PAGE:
ADHD (or Attention deficit hyperactivity disorder) is a condition beginning in childhood, and often persisting into adult life that affects people’s behaviour.  It can appear as restlessness or impulsiveness and can significantly impair concentration.

Symptoms can improve with age but often do continue into adult life.  People with ADHD often experience additional issues such as sleep and anxiety disorders.

Research has identified a number of possible differences in the brains of people with ADHD compared to those without and it should be noted that ADHD can occur in people of any intellectual ability.

ADHD can be linked to underachievement in higher education so it is vital that teaching staff consider inclusivity in the design and delivery of their programmes.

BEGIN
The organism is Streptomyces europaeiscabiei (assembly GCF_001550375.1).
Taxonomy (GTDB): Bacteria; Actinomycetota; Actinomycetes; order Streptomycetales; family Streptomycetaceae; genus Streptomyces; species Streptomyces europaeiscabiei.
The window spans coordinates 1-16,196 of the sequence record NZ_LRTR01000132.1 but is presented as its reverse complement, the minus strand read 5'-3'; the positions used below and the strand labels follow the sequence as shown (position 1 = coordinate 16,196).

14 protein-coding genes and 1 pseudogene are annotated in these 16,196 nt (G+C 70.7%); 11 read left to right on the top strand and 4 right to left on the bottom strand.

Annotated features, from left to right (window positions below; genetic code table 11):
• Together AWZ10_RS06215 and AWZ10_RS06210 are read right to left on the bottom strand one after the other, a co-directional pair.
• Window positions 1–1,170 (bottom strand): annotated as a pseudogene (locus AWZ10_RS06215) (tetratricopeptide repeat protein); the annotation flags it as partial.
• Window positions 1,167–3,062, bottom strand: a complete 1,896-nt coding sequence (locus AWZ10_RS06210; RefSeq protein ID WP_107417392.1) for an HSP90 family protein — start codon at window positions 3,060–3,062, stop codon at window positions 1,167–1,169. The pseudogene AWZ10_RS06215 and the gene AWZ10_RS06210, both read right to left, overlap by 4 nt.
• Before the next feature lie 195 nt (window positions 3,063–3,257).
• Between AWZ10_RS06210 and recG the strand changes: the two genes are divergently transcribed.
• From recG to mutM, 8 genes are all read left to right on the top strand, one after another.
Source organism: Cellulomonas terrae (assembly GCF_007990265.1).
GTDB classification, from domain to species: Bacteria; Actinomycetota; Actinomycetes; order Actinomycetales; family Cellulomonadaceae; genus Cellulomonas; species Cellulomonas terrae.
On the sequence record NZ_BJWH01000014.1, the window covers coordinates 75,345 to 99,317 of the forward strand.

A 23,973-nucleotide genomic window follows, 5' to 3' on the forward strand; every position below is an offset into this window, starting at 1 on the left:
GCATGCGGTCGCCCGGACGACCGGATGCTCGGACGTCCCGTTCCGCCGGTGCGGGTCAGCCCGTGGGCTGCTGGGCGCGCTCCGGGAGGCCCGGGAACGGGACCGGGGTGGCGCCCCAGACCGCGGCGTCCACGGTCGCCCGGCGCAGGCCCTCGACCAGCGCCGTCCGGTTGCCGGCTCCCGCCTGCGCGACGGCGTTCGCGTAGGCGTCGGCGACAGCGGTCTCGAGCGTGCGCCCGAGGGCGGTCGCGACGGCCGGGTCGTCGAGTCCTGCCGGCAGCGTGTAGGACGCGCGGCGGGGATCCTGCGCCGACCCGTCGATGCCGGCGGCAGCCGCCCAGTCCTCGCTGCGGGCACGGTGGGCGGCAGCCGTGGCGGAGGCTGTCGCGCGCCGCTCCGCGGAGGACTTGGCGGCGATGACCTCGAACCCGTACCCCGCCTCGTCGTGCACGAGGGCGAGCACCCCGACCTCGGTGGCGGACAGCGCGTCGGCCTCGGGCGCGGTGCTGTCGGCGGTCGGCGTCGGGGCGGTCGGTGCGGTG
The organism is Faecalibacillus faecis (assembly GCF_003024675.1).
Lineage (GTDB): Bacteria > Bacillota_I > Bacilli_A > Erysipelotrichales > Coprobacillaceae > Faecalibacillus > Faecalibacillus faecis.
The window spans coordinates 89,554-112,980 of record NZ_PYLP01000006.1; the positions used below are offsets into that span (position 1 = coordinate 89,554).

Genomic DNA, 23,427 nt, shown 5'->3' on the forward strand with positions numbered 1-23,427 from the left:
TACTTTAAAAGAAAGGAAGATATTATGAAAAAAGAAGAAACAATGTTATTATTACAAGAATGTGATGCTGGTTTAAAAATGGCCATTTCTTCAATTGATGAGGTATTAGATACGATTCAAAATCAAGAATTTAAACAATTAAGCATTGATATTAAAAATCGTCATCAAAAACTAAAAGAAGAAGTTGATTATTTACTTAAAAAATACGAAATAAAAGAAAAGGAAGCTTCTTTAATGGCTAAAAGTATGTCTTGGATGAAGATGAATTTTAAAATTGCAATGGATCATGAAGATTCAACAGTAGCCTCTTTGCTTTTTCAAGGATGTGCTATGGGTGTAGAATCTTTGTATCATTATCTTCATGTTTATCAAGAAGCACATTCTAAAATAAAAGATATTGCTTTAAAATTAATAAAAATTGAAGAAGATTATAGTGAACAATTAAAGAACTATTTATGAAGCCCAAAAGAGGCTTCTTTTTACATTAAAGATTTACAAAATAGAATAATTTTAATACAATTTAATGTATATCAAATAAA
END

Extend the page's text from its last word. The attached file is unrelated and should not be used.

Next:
You will find two excellent links in the Resources section to how to ensure inclusivity in teaching and learning for students with ADHD or other similar neurodiverse conditions.

This article by Alex Connor and James Brown gives a starting point for reviewing teaching practice to ensure better outcomes for students:- Adult ADHD and higher education: improving the student experience | THE Campus Learn, Share, Connect (

As founders of the charity ADHDadultUK, they set out five recommendations that can be used to improve the experience of both students and staff with ADHD.

Marjon have an ADHD guide too – useful for both students and lecturers – please check out the resource:-

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